Composed at Marlow, 1817. Published in Hunt's "Literary Pocket-Book", 1819, and reprinted in "Posthumous Poems", 1824.
A pale Dream came to a Lady fair,
And said, A boon, a boon, I pray!
I know the secrets of the air,
And things are lost in the glare of day,
Which I can make the sleeping see,
If they will put their trust in me.
And thou shalt know of things unknown,
If thou wilt let me rest between
The veiny lids, whose fringe is thrown
Over thine eyes so dark and sheen:
And half in hope, and half in fright,
The Lady closed her eyes so bright.
At first all deadly shapes were driven
Tumultuously across her sleep,
And o'er the vast cope of bending heaven
All ghastly-visaged clouds did sweep;
And the Lady ever looked to spy
If the golden sun shone forth on high.
And as towards the east she turned,
She saw aloft in the morning air,
Which now with hues of sunrise burned,
A great black Anchor rising there;
And wherever the Lady turned her eyes,
It hung before her in the skies.
The sky was blue as the summer sea,
The depths were cloudless overhead,
The air was calm as it could be,
There was no sight or sound of dread,
But that black Anchor floating still
Over the piny eastern hill.
The Lady grew sick with a weight of fear
To see that Anchor ever hanging,
And veiled her eyes; she then did hear
The sound as of a dim low clanging,
And looked abroad if she might know
Was it aught else, or but the flow
Of the blood in her own veins, to and fro.
There was a mist in the sunless air,
Which shook as it were with an earthquake's shock,
But the very weeds that blossomed there
Were moveless, and each mighty rock
Stood on its basis steadfastly;
The Anchor was seen no more on high.
But piled around, with summits hid
In lines of cloud at intervals,
Stood many a mountain pyramid
Among whose everlasting walls
Two mighty cities shone, and ever
Through the red mist their domes did quiver.
On two dread mountains, from whose crest,
Might seem, the eagle, for her brood,
Would ne'er have hung her dizzy nest,
Those tower-encircled cities stood.
A vision strange such towers to see,
Sculptured and wrought so gorgeously,
Where human art could never be.
And columns framed of marble white,
And giant fanes, dome over dome
Piled, and triumphant gates, all bright
With workmanship, which could not come
From touch of mortal instrument,
Shot o'er the vales, or lustre lent
From its own shapes magnificent.
But still the Lady heard that clang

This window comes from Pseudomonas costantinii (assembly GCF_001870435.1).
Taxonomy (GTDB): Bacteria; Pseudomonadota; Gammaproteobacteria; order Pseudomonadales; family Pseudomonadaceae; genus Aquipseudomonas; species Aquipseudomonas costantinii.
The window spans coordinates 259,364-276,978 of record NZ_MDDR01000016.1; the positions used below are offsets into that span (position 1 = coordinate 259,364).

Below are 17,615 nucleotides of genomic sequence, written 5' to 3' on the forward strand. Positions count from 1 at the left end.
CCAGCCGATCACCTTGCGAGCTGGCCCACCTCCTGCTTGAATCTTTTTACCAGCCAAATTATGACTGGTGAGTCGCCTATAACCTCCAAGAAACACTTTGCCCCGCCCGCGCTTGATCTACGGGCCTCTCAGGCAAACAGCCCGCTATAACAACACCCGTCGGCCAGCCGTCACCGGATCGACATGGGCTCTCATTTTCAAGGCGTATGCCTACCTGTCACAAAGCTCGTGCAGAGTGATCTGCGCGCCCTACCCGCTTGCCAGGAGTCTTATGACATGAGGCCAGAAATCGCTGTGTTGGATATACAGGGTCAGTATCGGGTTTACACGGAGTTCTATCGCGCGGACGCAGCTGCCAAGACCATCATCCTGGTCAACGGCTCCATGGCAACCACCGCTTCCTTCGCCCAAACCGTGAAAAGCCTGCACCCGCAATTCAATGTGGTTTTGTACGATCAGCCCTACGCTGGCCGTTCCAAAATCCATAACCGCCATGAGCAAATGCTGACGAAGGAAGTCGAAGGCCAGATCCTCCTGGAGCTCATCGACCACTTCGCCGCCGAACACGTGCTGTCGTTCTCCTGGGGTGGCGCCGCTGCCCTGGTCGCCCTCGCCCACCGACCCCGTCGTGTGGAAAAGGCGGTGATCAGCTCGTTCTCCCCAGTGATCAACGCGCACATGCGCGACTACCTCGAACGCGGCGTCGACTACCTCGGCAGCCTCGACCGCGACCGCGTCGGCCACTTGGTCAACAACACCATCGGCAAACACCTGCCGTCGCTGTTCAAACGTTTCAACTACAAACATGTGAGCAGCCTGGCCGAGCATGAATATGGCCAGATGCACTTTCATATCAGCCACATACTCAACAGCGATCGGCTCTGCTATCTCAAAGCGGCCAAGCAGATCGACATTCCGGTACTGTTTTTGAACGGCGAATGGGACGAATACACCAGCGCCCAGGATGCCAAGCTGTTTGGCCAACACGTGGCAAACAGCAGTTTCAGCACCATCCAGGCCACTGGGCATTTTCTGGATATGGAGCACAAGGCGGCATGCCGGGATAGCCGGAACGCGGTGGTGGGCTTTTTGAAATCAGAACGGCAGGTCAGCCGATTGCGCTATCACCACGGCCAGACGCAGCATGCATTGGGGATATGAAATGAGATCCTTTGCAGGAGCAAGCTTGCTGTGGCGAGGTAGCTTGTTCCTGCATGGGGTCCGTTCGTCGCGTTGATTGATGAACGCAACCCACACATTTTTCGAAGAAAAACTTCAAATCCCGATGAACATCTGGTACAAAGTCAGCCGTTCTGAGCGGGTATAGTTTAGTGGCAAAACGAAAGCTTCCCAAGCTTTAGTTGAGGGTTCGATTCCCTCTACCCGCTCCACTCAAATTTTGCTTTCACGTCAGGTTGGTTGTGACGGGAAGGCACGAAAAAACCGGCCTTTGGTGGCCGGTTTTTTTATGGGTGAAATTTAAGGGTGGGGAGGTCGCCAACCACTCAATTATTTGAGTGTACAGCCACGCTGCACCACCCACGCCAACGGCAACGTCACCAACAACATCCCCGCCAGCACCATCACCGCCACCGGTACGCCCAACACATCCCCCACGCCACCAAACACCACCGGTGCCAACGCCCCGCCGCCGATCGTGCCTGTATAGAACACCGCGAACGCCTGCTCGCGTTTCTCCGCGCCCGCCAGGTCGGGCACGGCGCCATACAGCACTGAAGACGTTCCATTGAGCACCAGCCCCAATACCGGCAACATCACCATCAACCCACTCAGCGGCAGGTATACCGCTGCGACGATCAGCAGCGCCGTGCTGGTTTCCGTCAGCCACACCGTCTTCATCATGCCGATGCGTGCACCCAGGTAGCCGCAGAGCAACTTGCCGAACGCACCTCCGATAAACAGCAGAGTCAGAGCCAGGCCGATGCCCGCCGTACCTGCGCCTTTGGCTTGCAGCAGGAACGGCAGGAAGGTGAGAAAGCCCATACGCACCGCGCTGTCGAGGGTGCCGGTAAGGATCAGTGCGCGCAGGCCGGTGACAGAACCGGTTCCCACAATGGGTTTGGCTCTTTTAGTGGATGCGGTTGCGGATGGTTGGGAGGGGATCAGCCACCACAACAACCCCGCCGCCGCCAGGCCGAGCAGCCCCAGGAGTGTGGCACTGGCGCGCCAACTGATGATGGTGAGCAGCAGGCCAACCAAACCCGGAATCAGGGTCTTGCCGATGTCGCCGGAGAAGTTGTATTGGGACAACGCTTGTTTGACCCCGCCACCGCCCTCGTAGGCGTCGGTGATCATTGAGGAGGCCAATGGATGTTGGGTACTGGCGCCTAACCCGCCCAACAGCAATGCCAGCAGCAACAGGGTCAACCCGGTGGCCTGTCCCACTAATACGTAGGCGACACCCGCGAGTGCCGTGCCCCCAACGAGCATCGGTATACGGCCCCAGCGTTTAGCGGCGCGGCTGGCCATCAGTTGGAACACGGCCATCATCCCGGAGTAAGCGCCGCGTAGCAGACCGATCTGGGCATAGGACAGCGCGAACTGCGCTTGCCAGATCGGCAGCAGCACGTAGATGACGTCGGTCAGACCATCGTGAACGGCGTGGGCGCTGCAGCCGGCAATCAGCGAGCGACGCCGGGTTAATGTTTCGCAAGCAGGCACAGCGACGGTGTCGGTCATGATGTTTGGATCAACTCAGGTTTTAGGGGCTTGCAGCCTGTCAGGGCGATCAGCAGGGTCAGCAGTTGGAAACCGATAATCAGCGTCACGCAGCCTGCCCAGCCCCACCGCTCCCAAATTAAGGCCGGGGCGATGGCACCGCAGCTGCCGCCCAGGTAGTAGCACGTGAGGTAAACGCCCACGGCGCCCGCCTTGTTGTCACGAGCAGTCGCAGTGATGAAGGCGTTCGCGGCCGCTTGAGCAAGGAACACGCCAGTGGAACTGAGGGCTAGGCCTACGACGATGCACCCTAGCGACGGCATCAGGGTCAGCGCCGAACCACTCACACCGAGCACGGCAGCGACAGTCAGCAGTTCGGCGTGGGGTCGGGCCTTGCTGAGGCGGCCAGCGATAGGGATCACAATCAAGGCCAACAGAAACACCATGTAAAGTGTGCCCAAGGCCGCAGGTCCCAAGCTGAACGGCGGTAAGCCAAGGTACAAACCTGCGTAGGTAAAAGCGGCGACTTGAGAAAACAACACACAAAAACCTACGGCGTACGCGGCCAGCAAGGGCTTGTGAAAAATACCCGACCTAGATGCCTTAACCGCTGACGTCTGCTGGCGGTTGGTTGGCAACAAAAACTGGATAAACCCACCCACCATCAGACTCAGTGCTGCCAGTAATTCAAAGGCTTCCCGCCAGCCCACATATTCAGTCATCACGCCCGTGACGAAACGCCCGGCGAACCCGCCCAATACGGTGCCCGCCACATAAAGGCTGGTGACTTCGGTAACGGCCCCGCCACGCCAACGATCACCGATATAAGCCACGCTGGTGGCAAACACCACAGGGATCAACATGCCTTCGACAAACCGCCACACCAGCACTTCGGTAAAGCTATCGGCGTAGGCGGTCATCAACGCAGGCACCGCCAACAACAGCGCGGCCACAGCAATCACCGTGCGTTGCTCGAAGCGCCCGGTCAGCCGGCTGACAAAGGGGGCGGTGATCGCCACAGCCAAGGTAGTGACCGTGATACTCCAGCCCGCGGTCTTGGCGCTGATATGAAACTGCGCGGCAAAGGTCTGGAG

Filling the wide air far away;
And still the mist whose light did hang
Among the mountains shook alway,
So that the Lady's heart beat fast,
As half in joy, and half aghast,
On those high domes her look she cast.
Sudden, from out that city sprung
A light that made the earth grow red;
Two flames that each with quivering tongue
Licked its high domes, and overhead
Among those mighty towers and fanes
Dropped fire, as a volcano rains
Its sulphurous ruin on the plains.
And hark! a rush as if the deep
Had burst its bonds; she looked behind
And saw over the western steep
A raging flood descend, and wind
Through that wide vale; she felt no fear,
But said within herself, 'Tis clear
These towers are Nature's own, and she
To save them has sent forth the sea.
And now those raging billows came
Where that fair Lady sate, and she
Was borne towards the showering flame
By the wild waves heaped tumultuously.
And, on a little plank, the flow
Of the whirlpool bore her to and fro.
The flames were fiercely vomited
From every tower and every dome,
And dreary light did widely shed
O'er that vast flood's suspended foam,
Beneath the smoke which hung its night
On the stained cope of heaven's light.
The plank whereon that Lady sate
Was driven through the chasms, about and about,
Between the peaks so desolate
Of the drowning mountains, in and out,
As the thistle-beard on a whirlwind sails—
While the flood was filling those hollow vales.
At last her plank an eddy crossed,
And bore her to the city's wall,
Which now the flood had reached almost;
It might the stoutest heart appal
To hear the fire roar and hiss
Through the domes of those mighty palaces.
The eddy whirled her round and round
Before a gorgeous gate, which stood
Piercing the clouds of smoke which bound
Its aery arch with light like blood;
She looked on that gate of marble clear,
With wonder that extinguished fear.
For it was filled with sculptures rarest,
Of forms most beautiful and strange,
Like nothing human, but the fairest
Of winged shapes, whose legions range
Throughout the sleep of those that are,
Like this same Lady, good and fair.
And as she looked, still lovelier grew
Those marble forms;—the sculptor sure
Was a strong spirit, and the hue
Of his own mind did there endure
After the touch, whose power had braided
Such grace, was in some sad change faded.
She looked, the flames were dim, the flood
Grew tranquil as a woodland river
Winding through hills in solitude;
Those marble shapes then seemed to quiver,
And their fair limbs to float in motion,
Like weeds unfolding in the ocean.
And their lips moved; one seemed to speak,
When suddenly the mountains cracked,
And through the chasm the flood did break
With an earth-uplifting cataract:
The statues gave a joyous scream,
And on its wings the pale thin Dream
Lifted the Lady from the stream.
The dizzy flight of that phantom pale
Waked the fair Lady from her sleep,
And she arose, while from the veil
Of her dark eyes the Dream did creep,
And she walked about as one who knew
That sleep has sights as clear and true
As any waking eyes can view.
_18 golden 1819; gold 1824, 1839.
_28 or 1824; nor 1839.
_62 or]a cj. Rossetti.
_63 its]their cj. Rossetti.
_92 flames cj. Rossetti; waves 1819, 1824, 1839.
_101 mountains 1819; mountain 1824, 1839.
_106 flood]flames cj. James Thomson ('B.V.').
_120 that 1819, 1824; who 1839.
_135 mountains 1819; mountain 1824, 1839.